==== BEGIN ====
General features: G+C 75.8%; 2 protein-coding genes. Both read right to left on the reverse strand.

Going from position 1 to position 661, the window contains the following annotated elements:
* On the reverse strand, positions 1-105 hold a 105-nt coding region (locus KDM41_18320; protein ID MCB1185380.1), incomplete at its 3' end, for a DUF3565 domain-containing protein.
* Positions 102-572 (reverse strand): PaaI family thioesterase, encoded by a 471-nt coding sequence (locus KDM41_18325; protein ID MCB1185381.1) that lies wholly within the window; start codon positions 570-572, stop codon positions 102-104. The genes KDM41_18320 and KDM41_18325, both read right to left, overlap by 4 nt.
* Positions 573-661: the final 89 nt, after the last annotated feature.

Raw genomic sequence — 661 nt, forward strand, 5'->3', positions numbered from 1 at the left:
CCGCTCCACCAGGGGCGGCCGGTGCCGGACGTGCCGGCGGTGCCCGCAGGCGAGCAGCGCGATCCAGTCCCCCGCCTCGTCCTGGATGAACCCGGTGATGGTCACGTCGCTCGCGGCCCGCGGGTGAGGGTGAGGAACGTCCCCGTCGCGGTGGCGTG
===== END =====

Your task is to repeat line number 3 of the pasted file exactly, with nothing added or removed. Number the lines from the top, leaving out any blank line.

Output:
* On the reverse strand, positions 1-105 hold a 105-nt coding region (locus KDM41_18320; protein ID MCB1185380.1), incomplete at its 3' end, for a DUF3565 domain-containing protein.